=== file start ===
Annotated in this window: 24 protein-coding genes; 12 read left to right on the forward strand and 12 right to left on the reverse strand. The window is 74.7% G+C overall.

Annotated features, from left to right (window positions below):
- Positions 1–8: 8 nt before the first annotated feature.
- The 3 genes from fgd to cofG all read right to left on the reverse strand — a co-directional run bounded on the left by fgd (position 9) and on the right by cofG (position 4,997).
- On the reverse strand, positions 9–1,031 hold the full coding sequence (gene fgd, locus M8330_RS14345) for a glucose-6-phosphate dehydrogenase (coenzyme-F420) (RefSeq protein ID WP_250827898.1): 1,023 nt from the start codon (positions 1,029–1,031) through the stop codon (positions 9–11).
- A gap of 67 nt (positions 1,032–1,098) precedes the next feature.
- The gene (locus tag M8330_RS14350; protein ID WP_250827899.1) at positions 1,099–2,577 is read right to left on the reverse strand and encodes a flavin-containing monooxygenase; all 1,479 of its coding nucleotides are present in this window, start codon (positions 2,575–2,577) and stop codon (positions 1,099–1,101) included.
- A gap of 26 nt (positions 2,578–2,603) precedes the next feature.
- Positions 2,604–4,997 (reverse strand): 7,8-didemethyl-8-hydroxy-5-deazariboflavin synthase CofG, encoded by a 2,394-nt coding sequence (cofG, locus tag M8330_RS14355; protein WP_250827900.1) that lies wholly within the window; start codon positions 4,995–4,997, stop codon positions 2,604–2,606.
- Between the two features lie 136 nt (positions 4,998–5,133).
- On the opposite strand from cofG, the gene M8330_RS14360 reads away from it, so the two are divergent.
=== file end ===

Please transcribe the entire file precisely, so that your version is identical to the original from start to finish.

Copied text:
Annotated in this window: 24 protein-coding genes; 12 read left to right on the forward strand and 12 right to left on the reverse strand. The window is 74.7% G+C overall.

Annotated features, from left to right (window positions below):
- Positions 1–8: 8 nt before the first annotated feature.
- The 3 genes from fgd to cofG all read right to left on the reverse strand — a co-directional run bounded on the left by fgd (position 9) and on the right by cofG (position 4,997).
- On the reverse strand, positions 9–1,031 hold the full coding sequence (gene fgd, locus M8330_RS14345) for a glucose-6-phosphate dehydrogenase (coenzyme-F420) (RefSeq protein ID WP_250827898.1): 1,023 nt from the start codon (positions 1,029–1,031) through the stop codon (positions 9–11).
- A gap of 67 nt (positions 1,032–1,098) precedes the next feature.
- The gene (locus tag M8330_RS14350; protein ID WP_250827899.1) at positions 1,099–2,577 is read right to left on the reverse strand and encodes a flavin-containing monooxygenase; all 1,479 of its coding nucleotides are present in this window, start codon (positions 2,575–2,577) and stop codon (positions 1,099–1,101) included.
- A gap of 26 nt (positions 2,578–2,603) precedes the next feature.
- Positions 2,604–4,997 (reverse strand): 7,8-didemethyl-8-hydroxy-5-deazariboflavin synthase CofG, encoded by a 2,394-nt coding sequence (cofG, locus tag M8330_RS14355; protein WP_250827900.1) that lies wholly within the window; start codon positions 4,995–4,997, stop codon positions 2,604–2,606.
- Between the two features lie 136 nt (positions 4,998–5,133).
- On the opposite strand from cofG, the gene M8330_RS14360 reads away from it, so the two are divergent.